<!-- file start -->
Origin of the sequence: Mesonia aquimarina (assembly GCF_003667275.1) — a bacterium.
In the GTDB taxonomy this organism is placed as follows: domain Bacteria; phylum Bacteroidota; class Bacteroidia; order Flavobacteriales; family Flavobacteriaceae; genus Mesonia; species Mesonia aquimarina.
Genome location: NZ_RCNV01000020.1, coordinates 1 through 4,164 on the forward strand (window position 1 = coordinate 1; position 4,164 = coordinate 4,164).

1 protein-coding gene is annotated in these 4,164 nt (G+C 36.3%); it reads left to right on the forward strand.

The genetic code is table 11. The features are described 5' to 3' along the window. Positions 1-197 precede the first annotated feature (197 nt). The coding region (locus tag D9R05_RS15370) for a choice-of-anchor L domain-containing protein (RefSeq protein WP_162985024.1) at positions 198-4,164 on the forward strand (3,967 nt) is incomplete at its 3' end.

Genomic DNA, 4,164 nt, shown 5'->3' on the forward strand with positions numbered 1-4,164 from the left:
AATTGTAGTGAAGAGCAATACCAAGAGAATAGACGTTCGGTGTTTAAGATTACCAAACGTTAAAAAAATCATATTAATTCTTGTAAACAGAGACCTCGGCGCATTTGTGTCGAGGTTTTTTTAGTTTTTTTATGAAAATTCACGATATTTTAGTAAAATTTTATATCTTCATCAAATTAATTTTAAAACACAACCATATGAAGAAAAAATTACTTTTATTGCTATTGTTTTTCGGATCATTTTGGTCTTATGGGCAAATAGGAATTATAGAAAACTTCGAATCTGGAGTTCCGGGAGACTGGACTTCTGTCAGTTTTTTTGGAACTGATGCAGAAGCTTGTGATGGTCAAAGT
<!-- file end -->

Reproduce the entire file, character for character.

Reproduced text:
Origin of the sequence: Mesonia aquimarina (assembly GCF_003667275.1) — a bacterium.
In the GTDB taxonomy this organism is placed as follows: domain Bacteria; phylum Bacteroidota; class Bacteroidia; order Flavobacteriales; family Flavobacteriaceae; genus Mesonia; species Mesonia aquimarina.
Genome location: NZ_RCNV01000020.1, coordinates 1 through 4,164 on the forward strand (window position 1 = coordinate 1; position 4,164 = coordinate 4,164).

1 protein-coding gene is annotated in these 4,164 nt (G+C 36.3%); it reads left to right on the forward strand.

The genetic code is table 11. The features are described 5' to 3' along the window. Positions 1-197 precede the first annotated feature (197 nt). The coding region (locus tag D9R05_RS15370) for a choice-of-anchor L domain-containing protein (RefSeq protein WP_162985024.1) at positions 198-4,164 on the forward strand (3,967 nt) is incomplete at its 3' end.

Genomic DNA, 4,164 nt, shown 5'->3' on the forward strand with positions numbered 1-4,164 from the left:
AATTGTAGTGAAGAGCAATACCAAGAGAATAGACGTTCGGTGTTTAAGATTACCAAACGTTAAAAAAATCATATTAATTCTTGTAAACAGAGACCTCGGCGCATTTGTGTCGAGGTTTTTTTAGTTTTTTTATGAAAATTCACGATATTTTAGTAAAATTTTATATCTTCATCAAATTAATTTTAAAACACAACCATATGAAGAAAAAATTACTTTTATTGCTATTGTTTTTCGGATCATTTTGGTCTTATGGGCAAATAGGAATTATAGAAAACTTCGAATCTGGAGTTCCGGGAGACTGGACTTCTGTCAGTTTTTTTGGAACTGATGCAGAAGCTTGTGATGGTCAAAGT